In the foreground of the photograph a group of women stain the wooden skeletons of the wings for a De Havilland DH-4 at the Dayton-Wright Airplane Company. At each station a group of women stain the wooden wings with an observer watching. In the background other employees are working and a stack of aircraft wing skeletons can be seen. A sign hangs on the wall that reads “100% for this department in the Liberty Loan Program Sun. Sept. 29 at 3 P.M.” This image was taken circa 1918.
Women workers stain wings for a De Havilland DH-4, 1918
- Clearwater log drive, 1961 — Share the History Love... “River Pigs” fight the foam of Clearwater River, to work a huge white pine log off the shoals in 1961. Logs are cut during the summer, decked on the upstream banks, and tumbled in with Spring floods. The river carries them downstream to the mills for processing. Kaniksu National Forest, Idaho. [...]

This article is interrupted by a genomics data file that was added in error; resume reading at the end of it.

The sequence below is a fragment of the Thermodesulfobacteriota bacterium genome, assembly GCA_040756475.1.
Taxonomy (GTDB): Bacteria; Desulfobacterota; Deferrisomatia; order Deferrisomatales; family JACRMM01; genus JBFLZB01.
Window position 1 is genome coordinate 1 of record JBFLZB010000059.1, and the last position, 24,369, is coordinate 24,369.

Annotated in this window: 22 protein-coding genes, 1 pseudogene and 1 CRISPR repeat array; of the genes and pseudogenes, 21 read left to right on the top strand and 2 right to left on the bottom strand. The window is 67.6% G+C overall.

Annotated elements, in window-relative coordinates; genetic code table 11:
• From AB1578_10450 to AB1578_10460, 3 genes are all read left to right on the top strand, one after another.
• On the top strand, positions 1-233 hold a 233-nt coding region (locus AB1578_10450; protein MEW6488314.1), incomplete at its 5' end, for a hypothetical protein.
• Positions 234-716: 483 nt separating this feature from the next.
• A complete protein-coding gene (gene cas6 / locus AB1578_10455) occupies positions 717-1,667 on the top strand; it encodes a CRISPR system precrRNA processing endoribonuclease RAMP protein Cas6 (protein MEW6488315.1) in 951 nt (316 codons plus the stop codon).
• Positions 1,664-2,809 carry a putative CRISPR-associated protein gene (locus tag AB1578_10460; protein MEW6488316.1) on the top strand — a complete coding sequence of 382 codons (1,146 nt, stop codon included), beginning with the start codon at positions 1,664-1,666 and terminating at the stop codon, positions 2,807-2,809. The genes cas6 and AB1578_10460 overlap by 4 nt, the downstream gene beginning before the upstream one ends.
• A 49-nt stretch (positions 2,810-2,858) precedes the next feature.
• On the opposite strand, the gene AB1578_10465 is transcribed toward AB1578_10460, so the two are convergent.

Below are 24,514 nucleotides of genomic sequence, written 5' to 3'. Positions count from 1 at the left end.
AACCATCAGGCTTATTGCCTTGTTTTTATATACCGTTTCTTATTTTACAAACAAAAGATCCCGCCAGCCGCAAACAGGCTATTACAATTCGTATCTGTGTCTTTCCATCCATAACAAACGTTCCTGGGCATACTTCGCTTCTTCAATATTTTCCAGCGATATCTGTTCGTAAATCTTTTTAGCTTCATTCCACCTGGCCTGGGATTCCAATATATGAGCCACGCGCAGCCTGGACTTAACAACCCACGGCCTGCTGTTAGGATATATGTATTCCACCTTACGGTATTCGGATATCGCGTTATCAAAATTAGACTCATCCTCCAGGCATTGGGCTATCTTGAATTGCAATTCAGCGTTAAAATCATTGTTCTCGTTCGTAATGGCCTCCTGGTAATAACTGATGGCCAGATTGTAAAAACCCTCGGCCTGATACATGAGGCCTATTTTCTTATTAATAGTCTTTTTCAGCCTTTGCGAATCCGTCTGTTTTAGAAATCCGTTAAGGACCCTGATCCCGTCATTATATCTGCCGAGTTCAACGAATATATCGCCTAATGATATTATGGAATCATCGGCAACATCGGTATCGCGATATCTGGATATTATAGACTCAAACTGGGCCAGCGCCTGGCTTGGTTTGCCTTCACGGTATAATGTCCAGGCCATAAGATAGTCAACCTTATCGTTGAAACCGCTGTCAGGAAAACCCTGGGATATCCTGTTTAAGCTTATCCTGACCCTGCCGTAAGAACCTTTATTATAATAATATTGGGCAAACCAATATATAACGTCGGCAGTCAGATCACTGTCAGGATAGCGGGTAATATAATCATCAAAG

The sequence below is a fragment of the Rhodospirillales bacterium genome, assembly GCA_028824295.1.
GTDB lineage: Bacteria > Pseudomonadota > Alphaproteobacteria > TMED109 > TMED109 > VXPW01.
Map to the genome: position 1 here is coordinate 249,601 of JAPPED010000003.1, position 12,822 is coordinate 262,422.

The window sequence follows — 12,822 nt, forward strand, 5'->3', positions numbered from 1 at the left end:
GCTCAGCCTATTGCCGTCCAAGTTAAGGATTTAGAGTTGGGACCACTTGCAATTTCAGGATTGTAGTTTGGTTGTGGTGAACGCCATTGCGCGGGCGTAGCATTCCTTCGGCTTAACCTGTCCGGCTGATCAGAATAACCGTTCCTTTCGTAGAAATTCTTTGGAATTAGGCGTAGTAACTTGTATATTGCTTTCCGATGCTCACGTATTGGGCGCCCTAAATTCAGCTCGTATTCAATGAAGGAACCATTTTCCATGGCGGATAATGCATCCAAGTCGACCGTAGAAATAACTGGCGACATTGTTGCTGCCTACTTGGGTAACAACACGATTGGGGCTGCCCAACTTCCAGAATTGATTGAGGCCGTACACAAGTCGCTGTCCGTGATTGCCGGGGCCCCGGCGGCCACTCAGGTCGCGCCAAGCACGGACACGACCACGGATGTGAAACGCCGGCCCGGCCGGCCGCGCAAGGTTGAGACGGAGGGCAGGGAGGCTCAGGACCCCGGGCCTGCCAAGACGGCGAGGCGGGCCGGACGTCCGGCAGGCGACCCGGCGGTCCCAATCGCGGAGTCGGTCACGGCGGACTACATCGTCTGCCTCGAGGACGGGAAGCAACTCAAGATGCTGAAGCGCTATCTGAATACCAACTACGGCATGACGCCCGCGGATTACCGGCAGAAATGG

- Child Workers at Avondale Mills, 1910 — Share the History Love... Child mill workers at Avondale Mills, Birmingham, 1910. They worked as “doffers” – a worker who removes bobbins, pirns, or spindles holding spun fiber from the a spinning frame and replaces them with empty ones. It required speed and dexterity rather than strength. Share the History Love... [...]
- WWI field kitchen under a canvas tent — Share the History Love... Soldiers cooking in a field kitchen under a canvas tent during World War I. Share the History Love... [...]
- Unloading King Crab in Seldovia, 1965 — Share the History Love... Unloading king crab off a fishing boat in Seldovia, Alaska, 1965. Share the History Love... [...]
- Stacks of lumber drying in Seattle, 1919 — Share the History Love... Stacks of lumber drying at the Seattle Cedar Lumber Manufacturing Company’s mill in Ballard, ca. 1919. A workman can be seen standing partway up one of the tall stacks of drying lumber. The Seattle Cedar mill, located just west of the Ballard Bridge, was the largest in Ballard. At the mill, logs [...]